Please support Game Informer. Print magazine subscriptions are less than $2 per issue


A History Of EA Partners

by Bryan Vore on May 25, 2010 at 05:15 AM

In light of EA Partners' just-announced deal with Insomniac, we're revisiting a story from Game Informer Magazine that details the origins and philosophy of Electronic Arts' deal-sealing branch.

Back in our August 2009 issue (#196), EA was more than happy to talk about all of the high-profile developers it had landed. In that issue I wrote a story on EA Partners and the game they were most proud of at the time, id Software's Rage. Obviously some things have changed since then. ZeniMax Media bought id and eventually obtained the rights to publish from EA. One of Starbreeze's two EA titles was canned. The Epic/People Can Fly project was revealed as Bulletstorm. But the huge deal with Insomniac confirms that EA Partners' momentum is still very much on track. Read on for a look at the state of EA Partners as of last year.

Above: EA Partners general manager David DeMartini (orange chair) and EA CEO John Riccitiello (far right) spearhead partnerships with some of the industry's best and brightest

Altered Beast

Valve, id, Epic, Harmonix, Crytek, Starbreeze, Double Fine, Grasshopper. The list of top-tier developers working with Electronic Arts’ publishing branch EA Partners is impressive, and gamers reap the benefits of this partnership with a steady stream of great titles. But how did EA overcome its reputation as an IP-devouring corporate beast to become the champion of independence?

Whether it’s acquiring shares of Ubisoft, buying up exclusive sports licenses, or attempting a hostile takeover of Take-Two Interactive, Electronic Arts certainly knows how to craft an image as a corporate monolith. But for over a decade the company has been working behind the scenes to cultivate talent in the little guys they’re supposed to be crushing.

It’s easy to assume that EA Partners has only been around for a few years. The third-party publishing wing of Electronic Arts didn’t really push the name all that much until promoting a string of top-tier games like Rock Band, The Orange Box, and Crysis in 2007. Now EAP takes its own slice of EA press conferences for big partner announcements and holds its own press events separate from the internal catalog. The division has actually been around in the background for quite some time under the former moniker of EA Distribution. To initially head the division, EA found someone with plenty of experience in the business of signing top talent.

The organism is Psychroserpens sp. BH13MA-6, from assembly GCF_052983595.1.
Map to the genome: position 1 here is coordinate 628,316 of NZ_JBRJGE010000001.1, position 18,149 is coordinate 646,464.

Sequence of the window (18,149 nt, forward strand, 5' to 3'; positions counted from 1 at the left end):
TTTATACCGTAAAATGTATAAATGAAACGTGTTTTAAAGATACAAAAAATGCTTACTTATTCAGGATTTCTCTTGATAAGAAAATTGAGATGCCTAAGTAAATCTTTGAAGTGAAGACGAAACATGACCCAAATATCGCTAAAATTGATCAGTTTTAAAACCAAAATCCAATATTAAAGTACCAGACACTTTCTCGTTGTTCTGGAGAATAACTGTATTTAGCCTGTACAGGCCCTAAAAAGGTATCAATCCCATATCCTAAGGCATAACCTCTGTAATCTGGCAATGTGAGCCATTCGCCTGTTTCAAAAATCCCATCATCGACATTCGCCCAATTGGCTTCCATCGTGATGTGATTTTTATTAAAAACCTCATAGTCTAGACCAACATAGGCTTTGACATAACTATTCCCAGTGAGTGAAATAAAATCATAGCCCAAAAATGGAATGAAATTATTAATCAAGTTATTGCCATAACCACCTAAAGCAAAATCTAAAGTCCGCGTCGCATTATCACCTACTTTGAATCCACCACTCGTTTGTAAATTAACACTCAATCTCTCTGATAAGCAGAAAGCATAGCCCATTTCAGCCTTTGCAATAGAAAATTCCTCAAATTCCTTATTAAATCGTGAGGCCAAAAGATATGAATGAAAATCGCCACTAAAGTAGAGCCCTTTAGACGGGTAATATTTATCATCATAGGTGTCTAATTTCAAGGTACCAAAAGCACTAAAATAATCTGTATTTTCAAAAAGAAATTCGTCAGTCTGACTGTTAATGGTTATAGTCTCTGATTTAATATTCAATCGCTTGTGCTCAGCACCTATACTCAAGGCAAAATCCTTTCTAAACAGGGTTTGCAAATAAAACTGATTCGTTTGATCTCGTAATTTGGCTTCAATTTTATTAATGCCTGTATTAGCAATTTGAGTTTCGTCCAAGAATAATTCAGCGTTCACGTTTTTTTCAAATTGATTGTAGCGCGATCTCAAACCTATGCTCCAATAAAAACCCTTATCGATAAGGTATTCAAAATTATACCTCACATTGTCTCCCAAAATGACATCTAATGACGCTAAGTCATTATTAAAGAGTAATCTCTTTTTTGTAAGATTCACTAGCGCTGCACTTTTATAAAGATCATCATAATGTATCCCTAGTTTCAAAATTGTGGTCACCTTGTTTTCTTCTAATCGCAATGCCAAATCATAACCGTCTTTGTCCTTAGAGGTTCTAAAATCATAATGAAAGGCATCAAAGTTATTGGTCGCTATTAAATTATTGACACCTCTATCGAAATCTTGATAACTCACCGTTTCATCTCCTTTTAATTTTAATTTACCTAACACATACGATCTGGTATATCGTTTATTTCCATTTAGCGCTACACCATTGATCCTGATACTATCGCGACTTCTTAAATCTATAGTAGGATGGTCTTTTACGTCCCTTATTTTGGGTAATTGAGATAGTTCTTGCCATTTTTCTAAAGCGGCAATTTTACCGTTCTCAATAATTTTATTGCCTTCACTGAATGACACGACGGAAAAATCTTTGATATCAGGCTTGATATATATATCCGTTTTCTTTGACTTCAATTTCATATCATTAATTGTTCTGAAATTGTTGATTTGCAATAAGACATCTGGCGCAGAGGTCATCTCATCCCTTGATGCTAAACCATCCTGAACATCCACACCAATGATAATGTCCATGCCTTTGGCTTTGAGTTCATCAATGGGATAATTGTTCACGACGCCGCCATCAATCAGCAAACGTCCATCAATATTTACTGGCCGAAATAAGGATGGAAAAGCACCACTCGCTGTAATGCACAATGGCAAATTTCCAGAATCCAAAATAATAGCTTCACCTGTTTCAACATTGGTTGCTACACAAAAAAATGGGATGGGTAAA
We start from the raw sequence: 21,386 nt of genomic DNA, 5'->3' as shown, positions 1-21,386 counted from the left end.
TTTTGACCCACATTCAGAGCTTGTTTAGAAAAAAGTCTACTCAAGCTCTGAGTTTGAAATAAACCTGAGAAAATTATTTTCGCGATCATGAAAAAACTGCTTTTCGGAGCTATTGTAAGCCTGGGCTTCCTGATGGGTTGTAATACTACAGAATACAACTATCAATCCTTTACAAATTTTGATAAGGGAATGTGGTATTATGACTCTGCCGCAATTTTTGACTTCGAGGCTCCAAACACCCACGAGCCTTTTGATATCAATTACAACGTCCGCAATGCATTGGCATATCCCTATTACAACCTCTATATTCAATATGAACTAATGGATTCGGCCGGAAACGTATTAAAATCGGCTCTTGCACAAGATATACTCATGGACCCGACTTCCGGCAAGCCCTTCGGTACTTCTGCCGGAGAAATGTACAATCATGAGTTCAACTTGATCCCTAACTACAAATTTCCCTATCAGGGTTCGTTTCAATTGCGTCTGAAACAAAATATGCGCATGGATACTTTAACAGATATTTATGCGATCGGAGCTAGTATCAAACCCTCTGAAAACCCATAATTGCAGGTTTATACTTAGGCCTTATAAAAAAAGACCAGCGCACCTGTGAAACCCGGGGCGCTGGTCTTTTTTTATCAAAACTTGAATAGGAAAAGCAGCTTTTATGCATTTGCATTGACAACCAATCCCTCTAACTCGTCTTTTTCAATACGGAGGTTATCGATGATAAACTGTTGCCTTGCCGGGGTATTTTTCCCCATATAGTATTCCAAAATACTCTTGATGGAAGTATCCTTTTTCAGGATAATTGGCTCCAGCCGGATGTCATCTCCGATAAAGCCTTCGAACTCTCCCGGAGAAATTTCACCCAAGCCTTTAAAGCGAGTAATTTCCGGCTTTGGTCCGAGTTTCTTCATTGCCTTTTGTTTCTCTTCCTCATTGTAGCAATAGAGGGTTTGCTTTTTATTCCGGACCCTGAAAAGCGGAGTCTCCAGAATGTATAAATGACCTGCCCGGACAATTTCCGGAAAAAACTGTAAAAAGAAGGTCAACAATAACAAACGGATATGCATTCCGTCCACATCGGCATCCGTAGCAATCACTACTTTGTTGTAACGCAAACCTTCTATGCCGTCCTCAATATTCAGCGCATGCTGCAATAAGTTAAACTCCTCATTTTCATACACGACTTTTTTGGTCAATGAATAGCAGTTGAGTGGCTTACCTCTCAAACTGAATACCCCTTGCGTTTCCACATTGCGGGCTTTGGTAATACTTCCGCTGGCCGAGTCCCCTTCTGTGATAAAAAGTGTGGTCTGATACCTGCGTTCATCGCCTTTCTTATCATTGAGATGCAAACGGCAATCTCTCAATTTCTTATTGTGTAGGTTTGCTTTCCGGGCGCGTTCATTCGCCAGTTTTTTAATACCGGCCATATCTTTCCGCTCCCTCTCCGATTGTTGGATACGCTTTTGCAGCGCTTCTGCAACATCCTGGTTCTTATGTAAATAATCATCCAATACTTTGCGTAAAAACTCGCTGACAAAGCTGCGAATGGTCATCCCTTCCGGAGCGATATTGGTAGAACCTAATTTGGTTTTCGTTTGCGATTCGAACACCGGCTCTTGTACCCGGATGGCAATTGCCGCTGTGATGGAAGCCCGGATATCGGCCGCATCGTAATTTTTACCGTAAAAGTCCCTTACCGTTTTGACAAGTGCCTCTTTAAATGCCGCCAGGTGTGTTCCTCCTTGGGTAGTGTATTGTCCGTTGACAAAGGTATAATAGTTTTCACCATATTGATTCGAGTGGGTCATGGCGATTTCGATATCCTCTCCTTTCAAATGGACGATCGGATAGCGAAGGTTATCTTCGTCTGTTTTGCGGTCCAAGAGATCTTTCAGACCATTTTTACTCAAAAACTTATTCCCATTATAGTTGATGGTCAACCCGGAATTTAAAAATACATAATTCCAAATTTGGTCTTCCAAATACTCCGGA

By 1997, Tom Frisina had co-founded and left two game companies, Accolade and Three-Sixty. His list of big hits included Hardball, Mean 18, Test Drive, and Harpoon. But he bowed out of Accolade due to disagreements with the other owners and Three-Sixty “wound down” in 1994. Frisina worked as a consultant for three years following until he got a call from a business that had invested in Three-Sixty in the past: Electronic Arts.

“’Why don’t you stop your consulting business and do for Electronic Arts what you were doing on the outside when you were running Accolade and Three-Sixty?’” Frisina recalls them asking. “Essentially forming relationships with successful developers around the world, and building and publishing games.”

EA Redwood Shores, the home of EA Partners

It didn’t take long for Frisina to settle into his position at the subdivision called EA Distribution (EAD). “After being there for two or three weeks, I said, ‘I think what you guys really want me to do is to focus on product categories that EA Studios is not that successful at building,’” Frisina says. “Goldeneye had just come out shortly before that on the N64 and was a runaway global hit on that platform, but EA didn’t know how to build a first-person shooter at that point – or role-playing games.  I said, ‘That’s where I think EAD ought to focus.’”

He signed his first deal with Looking Glass studios for two projects: Flight Unlimited III and Irrational Games’ System Shock 2. Not long after, he locked down the James Bond rights and teamed EA with MGM Interactive. After a few months of working with the studio, Frisina became familiar with the rest of MGM’s lineup and offered his professional opinion. “I encouraged David Bishop, the leader of MGM Interactive, to kill those four titles – because I and my cohorts at EA didn’t see any return on the investment of all the money they were putting in – and to focus all of their energy on building Tomorrow Never Dies.” MGM followed suit and appreciated the frank business advice. Frisina used the momentum to pursue more deals.